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Will the Year of the Dog take a bite out of investor profits?

In 2017, the Chinese year of the Rooster, investors found themselves crowing over the returns that saw global markets accelerate the gains that we were starting to see at the end of the year of the Monkey in 2016.

Investors were optimistic that having seen Donald Trump elected as President of the United States, that he would deliver on his pledges to deliver a massive boost to infrastructure spending and tax reform.

This expectation of a significant fiscal stimulus, as well as a growing global economy, helped drive gains that helped stock markets deliver some very decent returns despite concerns over tighter monetary policy by the US Federal Reserve, throughout 2017.

Year of the Rooster  (ending 31 January 2018)
Solar Year S&P500 Hang Seng Shanghai FTSE All ASX TSX
1946 37.86%         44.49%
1958 -6.75%         -21%
1970 -17.46% 41%   -17.97% 1.12% -10.14%
1982 -7.06 -13.5%   13.31% -16.47% -19.75%
1994 9.76% 106.5% -35.5% 27.97% 51.22% 37.8%
2006 8.36% 15.5% 1.6% 19.96% 18.84% 29.78%
2018 22.84% 39.6% 10.9% 3 9% 6.64% 1.66%
Average 6.79% 37.85% -7.6% 9.4% 12.27% 8.99%

Source: CMC Markets

For the purposes of this analysis I have taken the annual gains to the end of January 2018, even though the year ends on February 13th, and we will have to take note of the fact that we’ve seen some big drops in the past two weeks, which aren’t reflected in the numbers in the table above.

As we draw a line under the year of the Rooster, investors are now shifting their horizons to the Year of the Dog and thus far the New Year has got off to an uncertain start, with sharp declines in equity markets across the board.

The Chinese economy appears to be performing well with the most recent Singles Day on November 11th last year seeing consumers spend a record $25bn, as it becomes an even bigger event than Black Friday and Cyber Monday in terms of sales turnover.

On a broader level the Chinese economy grew at a much faster rate than expected last year coming in at 6.9% and well above expectations of 6.5% at the beginning of the year. It is expected to continue this progress albeit at a slightly slower pace in 2018.

The reforms to older more energy intensive and polluting industries don’t appear to be having too much of a drag on economic activity while on the consumer side retail sales have managed to stay above the 10% level for most of the last 12 months.

The Chinese government increased its spending plans last year on R&D by 11.6% and intends to spend another $556bn on expanding its hi-tech high speed railway system, by another 18% over the next two years. High speed rail is a sector where China leads the world and over Chinese New Year 400 million people are expected to cross the country as China shuts down for the week long holiday.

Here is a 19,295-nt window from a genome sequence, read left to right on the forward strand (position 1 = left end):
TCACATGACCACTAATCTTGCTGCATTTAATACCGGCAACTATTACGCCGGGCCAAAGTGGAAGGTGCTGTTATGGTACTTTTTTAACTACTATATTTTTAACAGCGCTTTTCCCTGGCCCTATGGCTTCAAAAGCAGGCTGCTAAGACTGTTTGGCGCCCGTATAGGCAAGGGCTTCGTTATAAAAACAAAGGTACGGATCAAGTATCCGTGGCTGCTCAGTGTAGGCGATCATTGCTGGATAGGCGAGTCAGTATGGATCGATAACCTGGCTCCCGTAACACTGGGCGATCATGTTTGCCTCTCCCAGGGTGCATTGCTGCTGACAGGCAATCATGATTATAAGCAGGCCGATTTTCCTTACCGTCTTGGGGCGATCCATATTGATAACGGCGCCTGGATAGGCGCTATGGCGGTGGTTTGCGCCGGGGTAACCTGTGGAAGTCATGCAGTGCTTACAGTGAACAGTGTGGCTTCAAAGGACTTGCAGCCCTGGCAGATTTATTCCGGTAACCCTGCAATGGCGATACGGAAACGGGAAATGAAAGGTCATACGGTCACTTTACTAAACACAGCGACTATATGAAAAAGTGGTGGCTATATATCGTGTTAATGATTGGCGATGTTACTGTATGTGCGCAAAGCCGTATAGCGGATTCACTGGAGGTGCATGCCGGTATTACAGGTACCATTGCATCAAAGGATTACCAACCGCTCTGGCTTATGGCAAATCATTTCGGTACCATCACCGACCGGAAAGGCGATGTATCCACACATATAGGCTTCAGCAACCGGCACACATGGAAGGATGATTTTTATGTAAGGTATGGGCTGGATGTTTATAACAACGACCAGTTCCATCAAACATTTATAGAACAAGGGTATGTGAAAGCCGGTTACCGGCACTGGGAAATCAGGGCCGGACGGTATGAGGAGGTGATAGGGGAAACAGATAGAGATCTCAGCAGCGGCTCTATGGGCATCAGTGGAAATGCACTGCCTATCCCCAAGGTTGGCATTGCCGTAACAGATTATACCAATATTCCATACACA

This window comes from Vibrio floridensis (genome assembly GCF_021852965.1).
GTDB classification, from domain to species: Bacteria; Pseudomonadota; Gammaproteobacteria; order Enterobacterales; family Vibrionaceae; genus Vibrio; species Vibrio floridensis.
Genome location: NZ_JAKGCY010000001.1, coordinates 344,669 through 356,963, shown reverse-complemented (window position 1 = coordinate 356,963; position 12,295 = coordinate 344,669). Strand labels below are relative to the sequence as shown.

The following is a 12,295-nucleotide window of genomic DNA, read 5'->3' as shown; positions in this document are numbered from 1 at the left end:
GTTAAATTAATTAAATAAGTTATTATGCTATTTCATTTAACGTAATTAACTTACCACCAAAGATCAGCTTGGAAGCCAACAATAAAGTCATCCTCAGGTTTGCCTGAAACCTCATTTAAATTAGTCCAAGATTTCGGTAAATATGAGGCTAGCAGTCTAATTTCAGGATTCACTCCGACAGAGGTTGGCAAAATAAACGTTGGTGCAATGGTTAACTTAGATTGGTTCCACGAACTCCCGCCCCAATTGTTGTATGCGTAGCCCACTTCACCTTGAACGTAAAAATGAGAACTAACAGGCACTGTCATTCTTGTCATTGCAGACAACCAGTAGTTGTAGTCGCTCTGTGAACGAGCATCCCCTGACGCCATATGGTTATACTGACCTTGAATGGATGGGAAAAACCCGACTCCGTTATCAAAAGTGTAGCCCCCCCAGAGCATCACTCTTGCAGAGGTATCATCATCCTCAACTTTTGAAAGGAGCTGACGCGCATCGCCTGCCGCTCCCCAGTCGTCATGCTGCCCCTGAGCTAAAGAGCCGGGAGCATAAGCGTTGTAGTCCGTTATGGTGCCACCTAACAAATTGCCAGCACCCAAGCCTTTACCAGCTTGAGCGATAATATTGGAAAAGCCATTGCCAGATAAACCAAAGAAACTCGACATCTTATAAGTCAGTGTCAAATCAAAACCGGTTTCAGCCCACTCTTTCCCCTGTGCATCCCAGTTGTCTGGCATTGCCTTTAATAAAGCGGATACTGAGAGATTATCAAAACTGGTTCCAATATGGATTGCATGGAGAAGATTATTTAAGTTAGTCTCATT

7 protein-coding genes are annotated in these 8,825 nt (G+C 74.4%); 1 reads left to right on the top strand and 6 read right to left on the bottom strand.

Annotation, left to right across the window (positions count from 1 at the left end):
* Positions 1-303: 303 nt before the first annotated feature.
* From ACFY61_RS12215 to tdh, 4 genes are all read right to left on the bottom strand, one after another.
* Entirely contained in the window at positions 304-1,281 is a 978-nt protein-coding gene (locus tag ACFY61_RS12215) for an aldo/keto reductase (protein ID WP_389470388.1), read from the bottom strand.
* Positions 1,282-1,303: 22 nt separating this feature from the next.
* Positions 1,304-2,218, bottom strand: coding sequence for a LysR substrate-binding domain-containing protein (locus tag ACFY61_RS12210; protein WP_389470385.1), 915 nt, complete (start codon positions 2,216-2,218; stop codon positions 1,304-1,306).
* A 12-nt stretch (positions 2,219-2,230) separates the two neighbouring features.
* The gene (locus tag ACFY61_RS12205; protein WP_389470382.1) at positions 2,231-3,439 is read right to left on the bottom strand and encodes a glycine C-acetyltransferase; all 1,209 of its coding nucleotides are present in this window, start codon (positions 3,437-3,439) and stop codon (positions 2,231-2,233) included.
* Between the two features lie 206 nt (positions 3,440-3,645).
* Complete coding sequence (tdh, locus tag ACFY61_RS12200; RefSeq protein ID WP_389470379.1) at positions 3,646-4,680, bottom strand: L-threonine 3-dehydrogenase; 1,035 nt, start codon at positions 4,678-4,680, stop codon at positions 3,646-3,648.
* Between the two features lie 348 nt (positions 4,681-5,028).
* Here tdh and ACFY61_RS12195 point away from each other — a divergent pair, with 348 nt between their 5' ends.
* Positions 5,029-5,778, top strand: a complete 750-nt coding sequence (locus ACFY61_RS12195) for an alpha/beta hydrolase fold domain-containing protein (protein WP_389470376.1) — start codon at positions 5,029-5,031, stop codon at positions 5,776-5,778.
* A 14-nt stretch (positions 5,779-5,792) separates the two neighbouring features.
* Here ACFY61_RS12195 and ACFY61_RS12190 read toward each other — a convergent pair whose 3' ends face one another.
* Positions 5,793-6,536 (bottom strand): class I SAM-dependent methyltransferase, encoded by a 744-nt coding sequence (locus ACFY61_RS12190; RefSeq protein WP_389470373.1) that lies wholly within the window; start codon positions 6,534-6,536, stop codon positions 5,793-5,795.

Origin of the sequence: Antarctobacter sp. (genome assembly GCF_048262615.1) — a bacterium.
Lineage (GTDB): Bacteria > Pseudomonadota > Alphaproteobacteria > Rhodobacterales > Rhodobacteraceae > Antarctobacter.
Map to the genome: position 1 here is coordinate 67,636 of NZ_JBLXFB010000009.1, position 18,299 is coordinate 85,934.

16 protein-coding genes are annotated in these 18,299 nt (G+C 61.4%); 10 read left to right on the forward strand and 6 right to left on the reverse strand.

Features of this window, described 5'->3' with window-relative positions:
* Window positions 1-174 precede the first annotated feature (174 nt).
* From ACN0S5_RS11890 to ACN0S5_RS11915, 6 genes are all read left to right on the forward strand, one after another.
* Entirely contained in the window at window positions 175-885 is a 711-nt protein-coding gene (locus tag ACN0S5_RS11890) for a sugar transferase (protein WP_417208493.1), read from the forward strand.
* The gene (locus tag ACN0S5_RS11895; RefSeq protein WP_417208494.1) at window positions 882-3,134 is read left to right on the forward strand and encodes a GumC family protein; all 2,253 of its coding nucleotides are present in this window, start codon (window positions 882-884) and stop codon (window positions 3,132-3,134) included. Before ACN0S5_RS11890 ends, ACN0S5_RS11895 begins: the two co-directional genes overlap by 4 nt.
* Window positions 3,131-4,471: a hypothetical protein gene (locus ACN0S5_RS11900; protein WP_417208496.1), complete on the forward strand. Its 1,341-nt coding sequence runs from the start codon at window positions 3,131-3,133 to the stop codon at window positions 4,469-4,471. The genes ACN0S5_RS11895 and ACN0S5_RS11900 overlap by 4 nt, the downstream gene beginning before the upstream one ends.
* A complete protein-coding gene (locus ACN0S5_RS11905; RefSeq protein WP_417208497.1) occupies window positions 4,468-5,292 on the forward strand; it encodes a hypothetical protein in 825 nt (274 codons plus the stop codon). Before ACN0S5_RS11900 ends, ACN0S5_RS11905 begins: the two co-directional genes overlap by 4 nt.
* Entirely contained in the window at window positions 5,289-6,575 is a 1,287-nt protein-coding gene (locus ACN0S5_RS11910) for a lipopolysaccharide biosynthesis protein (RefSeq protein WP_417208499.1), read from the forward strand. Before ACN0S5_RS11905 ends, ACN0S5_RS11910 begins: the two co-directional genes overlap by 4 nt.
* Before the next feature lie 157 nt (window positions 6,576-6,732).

In the last four years the rail network has seen over 10,000km of extra capacity added and the plan is to expand the existing 25,000km by another 50% by 2025.

The only concerns revolve around corporate debt and while the Chinese authorities have taken steps to crack down on lending practices, concerns remain around property and the shadow banking system, which could roil financial markets in the months ahead if financial conditions start to tighten and rates start to rise in response to rising prices and inflation concerns.

As we look ahead to the year of the Dog previous stock market performance in these years has been patchy at best, with either big losses or big gains.

Year of the Dog (ending 2019)
Solar Year S&P500 Hang Seng Shanghai FTSE All ASX TSX
1947 -15.5%          
1959 33%       20% 26%
1971 11.9% 34%   -7.5% -20.5% -25%
1983 20% -37.5%   21% 10.1% 13.5%
1995 -2.4% -46% -27% -15.2% -20.5% -11.8%
2007 11.37% 28.5% 115.5% 9.6% 18% 9.1%
Average 9.72% -5.25% N/A 1.975% 1.42% 2.36%

Source CMC Markets

Judging by these numbers, and it’s probably wise not to use the Shanghai figures as a reference point, the prospects for this year, if the last two weeks are any indication suggest that the Year of the Dog could see investors undergo a turbulent time over the next 12 months. Certainly looking back over the last few years returns have been harder to come by.

Let’s hope the Year of the Dog isn’t the year that markets bite back on investors who’ve had an easy time of it over the last two to three years.

The material (whether or not it states any opinions) is for general information purposes only, and does not take into account your personal circumstances or objectives. Nothing in this material is (or should be considered to be) financial, investment or other advice on which reliance should be placed. No opinion given in the material constitutes a recommendation by CMC Markets or the author that any particular investment, security, transaction or investment strategy is suitable for any specific person

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